Transitive verbs have both active and passive forms:

active   passive
The hunter killed the lion. >> The lion was killed by the hunter.
Someone has cleaned the windows >> The windows have been cleaned


The passive forms are made up of the verb be with a past participle:

  be past participle  
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The windows have been cleaned  
Lunch was being served  
The work will be finished soon
They might have been invited to the party


We sometimes use the verb get to form the passive:

Be careful with the glass. It might get broken.
Peter got hurt in a crash.

If we want to show the person or thing doing the action we use by:

She was attacked by a dangerous dog.
The money was stolen by her husband.

We can use the indirect object as the subject of a passive verb:

 

active   passive
I gave him a book for his birthday >> He was given a book for his birthday.
Someone sent her a cheque for a thousand euros >> She was sent a cheque for a thousand euros.


We can use phrasal verbs in the passive:

 

active   passive
They called off the meeting. >> The meeting was called off.
His grandmother looked after him. >> He was looked after by his grandmother.
They will send him away to school. >> He will be sent away to school.

Some verbs very frequently used in the passive are followed by the to-infinitive:

 

be supposed to be expected to be asked to
be scheduled to be allowed to be told to

John has been asked to make a speech at the meeting.
You are supposed to wear a uniform.
The meeting is scheduled to start at seven. 

 

Exercise

Section: 

Comments

I have read this :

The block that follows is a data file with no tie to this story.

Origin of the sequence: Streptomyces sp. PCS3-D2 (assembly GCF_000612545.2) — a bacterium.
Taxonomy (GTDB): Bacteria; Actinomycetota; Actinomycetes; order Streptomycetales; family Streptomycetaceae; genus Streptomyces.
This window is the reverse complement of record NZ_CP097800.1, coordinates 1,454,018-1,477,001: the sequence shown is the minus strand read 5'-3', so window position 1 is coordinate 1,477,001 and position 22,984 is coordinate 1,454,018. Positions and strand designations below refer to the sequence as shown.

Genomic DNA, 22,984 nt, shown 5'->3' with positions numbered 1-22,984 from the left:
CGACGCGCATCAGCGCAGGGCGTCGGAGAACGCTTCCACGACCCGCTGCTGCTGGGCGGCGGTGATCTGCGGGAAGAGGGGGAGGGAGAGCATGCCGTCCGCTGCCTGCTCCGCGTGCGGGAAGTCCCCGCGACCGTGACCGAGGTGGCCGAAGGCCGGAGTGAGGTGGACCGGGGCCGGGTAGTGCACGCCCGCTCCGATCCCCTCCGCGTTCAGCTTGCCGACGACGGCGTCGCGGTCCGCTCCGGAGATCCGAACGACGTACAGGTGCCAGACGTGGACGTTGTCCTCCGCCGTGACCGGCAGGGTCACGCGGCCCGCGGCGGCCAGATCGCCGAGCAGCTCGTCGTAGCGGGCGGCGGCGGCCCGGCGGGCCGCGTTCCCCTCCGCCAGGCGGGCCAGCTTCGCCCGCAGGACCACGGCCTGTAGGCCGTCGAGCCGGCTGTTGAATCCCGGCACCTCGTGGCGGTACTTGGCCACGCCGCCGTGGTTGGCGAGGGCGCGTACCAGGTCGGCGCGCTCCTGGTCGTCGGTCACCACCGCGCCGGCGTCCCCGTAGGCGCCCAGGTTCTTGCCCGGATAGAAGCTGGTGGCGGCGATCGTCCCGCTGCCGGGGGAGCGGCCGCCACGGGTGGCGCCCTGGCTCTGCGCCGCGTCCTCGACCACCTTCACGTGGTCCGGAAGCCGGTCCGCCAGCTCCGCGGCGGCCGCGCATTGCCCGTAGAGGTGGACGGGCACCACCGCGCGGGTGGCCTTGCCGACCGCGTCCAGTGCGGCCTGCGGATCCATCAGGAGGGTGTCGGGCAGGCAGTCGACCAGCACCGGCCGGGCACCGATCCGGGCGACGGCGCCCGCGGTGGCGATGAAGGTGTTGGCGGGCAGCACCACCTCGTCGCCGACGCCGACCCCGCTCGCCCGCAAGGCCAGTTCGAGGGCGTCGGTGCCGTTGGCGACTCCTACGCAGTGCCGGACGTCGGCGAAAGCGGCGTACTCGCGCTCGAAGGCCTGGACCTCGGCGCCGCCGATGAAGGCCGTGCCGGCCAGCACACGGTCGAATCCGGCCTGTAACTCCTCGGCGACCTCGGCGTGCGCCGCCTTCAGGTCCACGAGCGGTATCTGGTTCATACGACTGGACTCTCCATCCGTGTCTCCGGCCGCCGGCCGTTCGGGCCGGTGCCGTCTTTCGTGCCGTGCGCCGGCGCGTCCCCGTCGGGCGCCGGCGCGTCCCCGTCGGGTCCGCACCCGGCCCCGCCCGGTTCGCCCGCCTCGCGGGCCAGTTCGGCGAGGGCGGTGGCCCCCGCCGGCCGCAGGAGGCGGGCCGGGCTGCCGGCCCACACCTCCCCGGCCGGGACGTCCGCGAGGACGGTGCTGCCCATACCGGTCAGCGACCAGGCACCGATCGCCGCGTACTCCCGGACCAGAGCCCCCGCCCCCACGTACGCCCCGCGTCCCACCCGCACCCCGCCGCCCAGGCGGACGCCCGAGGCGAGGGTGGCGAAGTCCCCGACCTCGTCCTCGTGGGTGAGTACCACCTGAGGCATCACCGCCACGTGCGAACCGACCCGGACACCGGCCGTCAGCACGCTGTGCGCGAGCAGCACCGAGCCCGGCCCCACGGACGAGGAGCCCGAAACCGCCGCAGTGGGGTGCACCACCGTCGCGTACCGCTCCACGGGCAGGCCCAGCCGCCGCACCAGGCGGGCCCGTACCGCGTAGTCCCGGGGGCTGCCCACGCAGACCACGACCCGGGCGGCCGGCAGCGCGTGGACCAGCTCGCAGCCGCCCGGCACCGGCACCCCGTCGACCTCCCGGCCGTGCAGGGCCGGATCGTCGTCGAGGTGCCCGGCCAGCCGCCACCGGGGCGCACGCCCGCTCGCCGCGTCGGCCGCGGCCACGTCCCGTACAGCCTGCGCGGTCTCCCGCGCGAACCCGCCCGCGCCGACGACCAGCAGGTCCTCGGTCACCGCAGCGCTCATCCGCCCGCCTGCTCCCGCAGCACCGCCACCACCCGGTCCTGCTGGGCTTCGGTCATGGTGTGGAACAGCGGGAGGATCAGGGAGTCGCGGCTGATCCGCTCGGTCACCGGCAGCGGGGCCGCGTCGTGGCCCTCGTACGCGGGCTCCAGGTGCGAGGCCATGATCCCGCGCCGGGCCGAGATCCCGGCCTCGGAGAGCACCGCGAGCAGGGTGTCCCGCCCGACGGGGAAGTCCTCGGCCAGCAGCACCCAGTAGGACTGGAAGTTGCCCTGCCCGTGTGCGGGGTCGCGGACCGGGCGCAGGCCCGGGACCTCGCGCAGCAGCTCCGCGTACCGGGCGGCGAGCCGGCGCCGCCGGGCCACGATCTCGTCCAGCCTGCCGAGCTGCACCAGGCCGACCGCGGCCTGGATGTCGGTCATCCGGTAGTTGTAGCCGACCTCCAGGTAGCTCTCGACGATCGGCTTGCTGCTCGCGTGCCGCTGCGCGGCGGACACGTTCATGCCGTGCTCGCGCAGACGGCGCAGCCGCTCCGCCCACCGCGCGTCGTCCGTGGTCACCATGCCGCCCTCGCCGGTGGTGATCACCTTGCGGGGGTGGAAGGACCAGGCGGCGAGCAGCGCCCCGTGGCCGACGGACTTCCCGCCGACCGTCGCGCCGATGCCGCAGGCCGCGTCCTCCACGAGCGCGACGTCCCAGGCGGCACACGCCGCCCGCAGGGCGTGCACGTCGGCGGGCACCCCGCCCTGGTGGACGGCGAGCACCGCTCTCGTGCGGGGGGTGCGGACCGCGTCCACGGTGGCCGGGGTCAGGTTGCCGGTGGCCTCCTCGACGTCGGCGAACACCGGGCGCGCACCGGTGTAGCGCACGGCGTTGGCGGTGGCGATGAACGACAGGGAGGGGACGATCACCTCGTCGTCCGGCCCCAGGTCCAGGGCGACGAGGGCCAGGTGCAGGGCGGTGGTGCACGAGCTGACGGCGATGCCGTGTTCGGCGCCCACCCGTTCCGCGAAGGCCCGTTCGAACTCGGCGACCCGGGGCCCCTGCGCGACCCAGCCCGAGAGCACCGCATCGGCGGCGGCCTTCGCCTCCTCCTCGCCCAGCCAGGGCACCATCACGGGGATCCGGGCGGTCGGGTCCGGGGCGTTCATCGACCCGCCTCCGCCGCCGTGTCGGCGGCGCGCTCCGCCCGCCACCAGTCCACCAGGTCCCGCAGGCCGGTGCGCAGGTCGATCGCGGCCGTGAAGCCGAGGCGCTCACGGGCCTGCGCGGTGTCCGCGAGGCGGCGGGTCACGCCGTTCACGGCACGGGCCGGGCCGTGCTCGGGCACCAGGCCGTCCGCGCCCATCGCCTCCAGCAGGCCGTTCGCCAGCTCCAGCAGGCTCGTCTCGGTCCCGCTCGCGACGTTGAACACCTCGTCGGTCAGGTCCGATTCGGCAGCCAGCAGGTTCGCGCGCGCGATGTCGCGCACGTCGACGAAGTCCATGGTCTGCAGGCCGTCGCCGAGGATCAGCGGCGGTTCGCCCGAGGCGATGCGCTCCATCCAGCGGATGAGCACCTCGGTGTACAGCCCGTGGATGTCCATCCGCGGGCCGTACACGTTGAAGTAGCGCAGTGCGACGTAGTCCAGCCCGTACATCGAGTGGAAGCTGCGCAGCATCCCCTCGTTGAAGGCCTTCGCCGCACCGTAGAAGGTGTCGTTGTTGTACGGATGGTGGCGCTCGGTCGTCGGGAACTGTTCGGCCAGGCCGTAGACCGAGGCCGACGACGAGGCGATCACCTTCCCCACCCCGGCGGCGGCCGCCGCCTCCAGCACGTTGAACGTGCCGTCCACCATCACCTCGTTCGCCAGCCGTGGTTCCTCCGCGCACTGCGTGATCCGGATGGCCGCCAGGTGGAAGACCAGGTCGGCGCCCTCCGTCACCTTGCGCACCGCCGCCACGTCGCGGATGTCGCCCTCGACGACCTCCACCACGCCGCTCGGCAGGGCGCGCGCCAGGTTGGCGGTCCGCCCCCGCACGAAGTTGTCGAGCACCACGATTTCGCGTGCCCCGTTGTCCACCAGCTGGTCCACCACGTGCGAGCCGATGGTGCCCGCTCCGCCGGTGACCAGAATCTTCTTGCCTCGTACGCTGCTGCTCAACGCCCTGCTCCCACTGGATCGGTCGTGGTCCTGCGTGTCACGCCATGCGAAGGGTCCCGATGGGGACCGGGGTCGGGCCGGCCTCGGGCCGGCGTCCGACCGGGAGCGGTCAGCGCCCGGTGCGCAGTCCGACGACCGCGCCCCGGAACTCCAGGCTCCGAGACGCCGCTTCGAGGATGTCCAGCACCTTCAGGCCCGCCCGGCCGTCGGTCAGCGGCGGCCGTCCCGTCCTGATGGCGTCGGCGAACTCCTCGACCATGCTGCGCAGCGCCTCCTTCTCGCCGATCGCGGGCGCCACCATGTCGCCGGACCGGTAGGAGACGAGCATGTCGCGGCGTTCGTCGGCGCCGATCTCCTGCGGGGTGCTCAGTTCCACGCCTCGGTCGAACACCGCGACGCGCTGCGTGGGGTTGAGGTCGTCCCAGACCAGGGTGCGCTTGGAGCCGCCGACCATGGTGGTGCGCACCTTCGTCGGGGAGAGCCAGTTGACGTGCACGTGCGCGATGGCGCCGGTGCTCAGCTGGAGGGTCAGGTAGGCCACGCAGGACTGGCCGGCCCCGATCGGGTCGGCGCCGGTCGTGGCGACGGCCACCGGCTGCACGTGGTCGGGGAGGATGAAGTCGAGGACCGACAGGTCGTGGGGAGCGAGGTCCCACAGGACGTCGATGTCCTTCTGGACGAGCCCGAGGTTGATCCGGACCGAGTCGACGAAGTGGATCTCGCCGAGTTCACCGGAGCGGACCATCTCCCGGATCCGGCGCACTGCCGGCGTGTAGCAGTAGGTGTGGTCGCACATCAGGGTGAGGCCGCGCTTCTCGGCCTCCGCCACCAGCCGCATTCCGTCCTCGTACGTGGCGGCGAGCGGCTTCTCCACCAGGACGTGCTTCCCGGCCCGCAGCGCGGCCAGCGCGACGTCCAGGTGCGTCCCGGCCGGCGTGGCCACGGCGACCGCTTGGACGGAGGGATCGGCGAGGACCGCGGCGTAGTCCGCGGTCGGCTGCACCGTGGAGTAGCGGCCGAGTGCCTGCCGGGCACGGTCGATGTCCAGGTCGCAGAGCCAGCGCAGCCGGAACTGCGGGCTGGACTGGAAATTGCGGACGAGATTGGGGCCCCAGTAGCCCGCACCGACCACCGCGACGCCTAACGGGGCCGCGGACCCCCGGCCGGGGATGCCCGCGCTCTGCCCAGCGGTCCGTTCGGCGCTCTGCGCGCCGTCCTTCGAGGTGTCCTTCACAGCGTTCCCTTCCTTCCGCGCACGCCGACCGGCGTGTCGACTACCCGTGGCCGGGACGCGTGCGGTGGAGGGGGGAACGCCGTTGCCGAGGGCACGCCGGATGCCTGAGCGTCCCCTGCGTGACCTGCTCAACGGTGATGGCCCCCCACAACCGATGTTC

A week after Aarushi's murder, Rajesh Talwar was arrested and spent 60 days in jail before getting bail

I have few doubts :

1. " Rajesh Talwar was arrested " is in passive and so the remaining sentence after 'and ' should either be in passive for it to continue the same subject without repeating or have subject repeated if it is to be in active voice.

2. In its present form does the range of ' was ' extend to verb after ' and ' and effectively makes it : and was spent 60 days in Jail before getting bail , which is wrong.

Please clarify.

Hello dipak,

1. Although it would be a bit clearer if the subject were repeated, it's not strictly necessary here.

2. No it does not.

All the best,
Kirk
The LearnEnglish Team

Thanks for the reply, but my doubt no.2 persists :

It is usual that range of helping verb ( to be ) or the main verb extends to the next clause in the complex or composite sentence and that is the reason we do not repeat it in next clause.For example :

Food was prepared and delivered to the customer. Here it means : Food was prepared and it was delivered ... and not food was prepared and it delivered , which would be wrong.
Can you elaborate on when this range extends and when not.

If we apply this to my sentence in earlier query then , I again repeat , it would effectively become : and was spent 60 days ...

If you could reply again.

Hello dipak,

As far as I know, there is no generally accepted rule such as the one you mention. In my own writing -- and I think others would agree with me -- if the meaning is clear, then the subject can be omitted. The sentence you ask about sounds fine to me.

I'm sorry if my answer isn't satisfactory. You might want to do some research on 'ellipsis' (the general term for leaving out words) to learn more about the topic in general.

All the best,
Kirk
The LearnEnglish Team

Sentence: "The house has been being cleaned by John?" - correct or incorrect? ;-)

Hello bilingual,

Correct but quite unusual due to being a bit awkward.

All the best,
Kirk
The LearnEnglish Team

Hi, my question on the passive voice of grow: I have seen written "Cells were grown on a rotary shaker" but also "Cells grown on a rotary shaker". what is the difference ?

Hi johny34,

'Cells were grown' is a passive sentence, but 'cells grown on a rotary shaker' is a noun phrase. In other words, the first expresses a complete thought, with a subject and verb, but in the second 'grown' works like an adjective -- it describes what kind of cells you mean. It is a short form of 'cells that were grown on a rotary shaker' (and this phrase has a passive verb), but in the form you ask about, 'grown' works like an adjective. You can read more about how this works in the Simplifying defining relative clauses section of our Defining relative clauses page.

All the best,
Kirk
The LearnEnglish Team

thanks a lot, much more clear now

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